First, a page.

This is the first in a series of blogs about the Paradores where we have stayed on the mainland.
Paradores are a kind of luxury hotel in Spain and were founded by Alfonso XIII, who was trying to promote tourism in the country. The first one was inaugurated in 1928 in Ávila. These hotels are often located in historic buildings such as old palaces, castles, and monasteries. Having said they are luxurious doesn’t however, mean they are expensive as they always have special deals, such as bargains for seniors or 5-day specials.
We left the busy hubbub of Madrid behind and headed north. We are no strangers to Ávila, but as with most of Spain’s charming cities, there’s always more to discover.
We were staying at the Piedras Albas Palace, the gem that is the Parador de Ávila. It is next to the best-preserved walls in the world, in the historic town. Steeped in tradition, this rural idyll is welcoming. The rooms are spacious and the views of the garden and ancient walls through the glass-enclosed courtyard confirm you are in a World Heritage City.
The first thing we saw when we arrived was ‘la muralla’. Ávila is known for its impressive medieval wall that you can walk. It encircles the old city and provides stunning views in every direction. Completed in the 12th century, it is just as imposing today as back then and you can’t go anywhere in Ávila without being struck by its magnificence. With 9 gates and 88 semi-circular towers, the walls are the most complete fortification in Spain.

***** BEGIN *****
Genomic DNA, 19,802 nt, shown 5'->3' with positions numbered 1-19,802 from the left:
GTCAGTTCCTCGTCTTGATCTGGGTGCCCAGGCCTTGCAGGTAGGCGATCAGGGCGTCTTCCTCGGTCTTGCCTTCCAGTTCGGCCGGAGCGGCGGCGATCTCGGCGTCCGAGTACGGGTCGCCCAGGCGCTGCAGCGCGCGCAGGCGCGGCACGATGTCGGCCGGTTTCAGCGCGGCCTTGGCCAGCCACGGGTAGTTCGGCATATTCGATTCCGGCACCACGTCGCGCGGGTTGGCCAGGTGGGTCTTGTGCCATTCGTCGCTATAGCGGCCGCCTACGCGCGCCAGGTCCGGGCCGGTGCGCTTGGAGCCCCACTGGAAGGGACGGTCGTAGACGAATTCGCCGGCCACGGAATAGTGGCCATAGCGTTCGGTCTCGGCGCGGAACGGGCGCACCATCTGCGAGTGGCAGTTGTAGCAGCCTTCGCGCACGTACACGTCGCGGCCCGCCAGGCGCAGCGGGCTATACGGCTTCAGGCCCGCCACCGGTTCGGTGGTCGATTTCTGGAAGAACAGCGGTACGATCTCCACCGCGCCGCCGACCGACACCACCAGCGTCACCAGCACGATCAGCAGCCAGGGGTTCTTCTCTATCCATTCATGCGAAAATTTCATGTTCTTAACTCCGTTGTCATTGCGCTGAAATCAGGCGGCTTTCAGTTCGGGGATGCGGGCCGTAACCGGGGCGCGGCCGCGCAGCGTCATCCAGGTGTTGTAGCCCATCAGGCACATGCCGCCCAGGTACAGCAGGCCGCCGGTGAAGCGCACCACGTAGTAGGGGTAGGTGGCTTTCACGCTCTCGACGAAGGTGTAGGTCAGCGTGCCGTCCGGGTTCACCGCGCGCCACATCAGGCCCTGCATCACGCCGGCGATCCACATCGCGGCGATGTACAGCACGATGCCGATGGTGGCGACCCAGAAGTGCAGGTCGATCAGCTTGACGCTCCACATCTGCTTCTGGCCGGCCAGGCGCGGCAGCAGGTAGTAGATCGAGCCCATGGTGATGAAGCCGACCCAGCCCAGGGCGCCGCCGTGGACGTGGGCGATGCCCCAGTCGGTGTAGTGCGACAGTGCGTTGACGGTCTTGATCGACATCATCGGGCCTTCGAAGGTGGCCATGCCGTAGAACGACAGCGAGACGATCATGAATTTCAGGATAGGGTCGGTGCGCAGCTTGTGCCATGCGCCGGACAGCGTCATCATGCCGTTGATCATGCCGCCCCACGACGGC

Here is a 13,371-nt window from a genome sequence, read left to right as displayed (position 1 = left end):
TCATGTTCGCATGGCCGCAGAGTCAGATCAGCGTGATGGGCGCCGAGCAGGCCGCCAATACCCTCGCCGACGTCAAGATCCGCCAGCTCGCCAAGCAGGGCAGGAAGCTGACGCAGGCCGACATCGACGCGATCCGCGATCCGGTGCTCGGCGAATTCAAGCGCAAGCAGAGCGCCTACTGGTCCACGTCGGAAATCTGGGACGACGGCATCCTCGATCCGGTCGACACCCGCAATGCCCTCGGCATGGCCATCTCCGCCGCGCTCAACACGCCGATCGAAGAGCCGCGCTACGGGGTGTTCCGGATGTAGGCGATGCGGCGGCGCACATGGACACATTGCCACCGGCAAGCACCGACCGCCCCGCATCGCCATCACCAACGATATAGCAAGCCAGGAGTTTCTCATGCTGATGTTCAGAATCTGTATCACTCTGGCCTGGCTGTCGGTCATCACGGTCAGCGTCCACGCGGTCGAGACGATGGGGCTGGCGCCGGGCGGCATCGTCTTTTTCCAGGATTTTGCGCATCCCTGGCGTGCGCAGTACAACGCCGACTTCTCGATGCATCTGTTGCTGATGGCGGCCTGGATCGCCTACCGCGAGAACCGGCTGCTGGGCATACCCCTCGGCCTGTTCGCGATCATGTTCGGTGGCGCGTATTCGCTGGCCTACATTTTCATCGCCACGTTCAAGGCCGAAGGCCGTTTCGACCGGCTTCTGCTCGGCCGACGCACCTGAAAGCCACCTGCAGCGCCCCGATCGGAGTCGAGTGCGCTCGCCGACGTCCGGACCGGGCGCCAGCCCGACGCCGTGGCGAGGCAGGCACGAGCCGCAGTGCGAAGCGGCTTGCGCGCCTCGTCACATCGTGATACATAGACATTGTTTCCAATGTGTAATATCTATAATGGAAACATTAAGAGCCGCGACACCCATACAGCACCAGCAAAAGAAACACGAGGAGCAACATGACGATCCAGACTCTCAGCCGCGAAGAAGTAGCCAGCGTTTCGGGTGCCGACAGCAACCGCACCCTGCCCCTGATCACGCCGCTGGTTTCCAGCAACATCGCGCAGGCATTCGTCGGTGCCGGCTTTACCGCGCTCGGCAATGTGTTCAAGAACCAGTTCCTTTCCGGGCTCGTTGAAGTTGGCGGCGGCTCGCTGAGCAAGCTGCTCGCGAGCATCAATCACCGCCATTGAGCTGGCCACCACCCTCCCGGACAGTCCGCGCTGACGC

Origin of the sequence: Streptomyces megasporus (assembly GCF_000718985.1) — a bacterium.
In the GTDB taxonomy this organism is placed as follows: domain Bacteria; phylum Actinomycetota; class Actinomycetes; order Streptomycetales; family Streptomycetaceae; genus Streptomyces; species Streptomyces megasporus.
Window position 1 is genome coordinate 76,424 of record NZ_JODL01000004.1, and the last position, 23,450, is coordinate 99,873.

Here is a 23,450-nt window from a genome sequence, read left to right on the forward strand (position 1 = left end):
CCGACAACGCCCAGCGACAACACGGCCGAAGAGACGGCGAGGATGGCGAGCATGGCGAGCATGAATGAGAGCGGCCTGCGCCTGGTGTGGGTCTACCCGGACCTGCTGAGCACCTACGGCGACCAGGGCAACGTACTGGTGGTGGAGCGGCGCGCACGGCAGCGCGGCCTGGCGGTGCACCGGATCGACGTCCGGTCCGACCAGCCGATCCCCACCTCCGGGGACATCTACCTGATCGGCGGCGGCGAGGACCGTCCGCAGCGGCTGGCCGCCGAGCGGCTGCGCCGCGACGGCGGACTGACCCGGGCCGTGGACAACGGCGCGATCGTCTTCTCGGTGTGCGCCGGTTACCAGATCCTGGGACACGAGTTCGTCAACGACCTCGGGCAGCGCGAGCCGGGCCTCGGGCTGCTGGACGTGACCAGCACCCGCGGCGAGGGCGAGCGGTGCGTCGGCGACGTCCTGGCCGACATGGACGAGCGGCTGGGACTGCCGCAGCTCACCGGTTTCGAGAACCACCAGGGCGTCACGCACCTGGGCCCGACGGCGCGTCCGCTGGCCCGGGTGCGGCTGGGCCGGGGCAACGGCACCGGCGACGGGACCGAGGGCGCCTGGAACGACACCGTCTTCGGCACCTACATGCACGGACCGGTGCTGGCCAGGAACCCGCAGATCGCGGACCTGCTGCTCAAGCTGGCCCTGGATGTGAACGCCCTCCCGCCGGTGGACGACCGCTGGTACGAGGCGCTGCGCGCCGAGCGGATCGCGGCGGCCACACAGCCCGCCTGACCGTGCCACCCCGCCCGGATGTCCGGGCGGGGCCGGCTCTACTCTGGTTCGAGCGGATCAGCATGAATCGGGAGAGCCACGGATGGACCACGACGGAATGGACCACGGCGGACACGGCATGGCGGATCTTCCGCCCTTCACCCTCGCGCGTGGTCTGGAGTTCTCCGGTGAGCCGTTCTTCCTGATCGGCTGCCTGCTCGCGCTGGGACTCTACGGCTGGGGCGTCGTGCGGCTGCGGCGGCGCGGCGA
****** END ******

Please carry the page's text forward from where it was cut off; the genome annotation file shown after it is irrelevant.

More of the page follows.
As we entered the main Puerta del Alcazar gate it is a weird sensation. The fact that this testament of human engineering is still alive after a thousand years of continual use is an awesome experience that life goes on and nothing really changes.
Perhaps it is the looming walls or the history that radiates from every cobblestone but Ávila makes you almost feel pious. It’s easy to understand why, with its famous religious buildings; the city has the highest church to resident ratio in Spain.
We loved strolling along the parapets with swifts circling overhead and the scent of jasmine in the air and losing ourselves in the old quarter, where every street is filled with charm. We stumbled into the imposing Cathedral and the Romanesque Basilica de San Vicente. Nevertheless, the smaller places with history intrigued us most, the shops, churches and convents helped give an idea of life centuries ago. With its tiny streets and winding pathways, the juxtaposition of old and new is vivid, particularly when you watch a car pass under a medieval archway.
Ávila 3714 feet above sea level is the highest provincial capital in Spain. Even in summer, it is cool compared to the rest of Spain, which means good, old-fashioned soul food; this is a land of stews and casseroles. After our walk around the city, we headed for lunch, one of the specialities is chuletón (steak) so we took the “bull by the horns” and ordered it. Quite delicious!
As souvenirs, we bought the famous egg yolk sweets Las Yemas de la Santa named for St. Teresa and a jar of the regions almond honey so memories of our stay in Ávila would be sweet.
I think Avila has rightfully earned its nickname the city of stones and saints and it is a great stop on any road trip through Spain.
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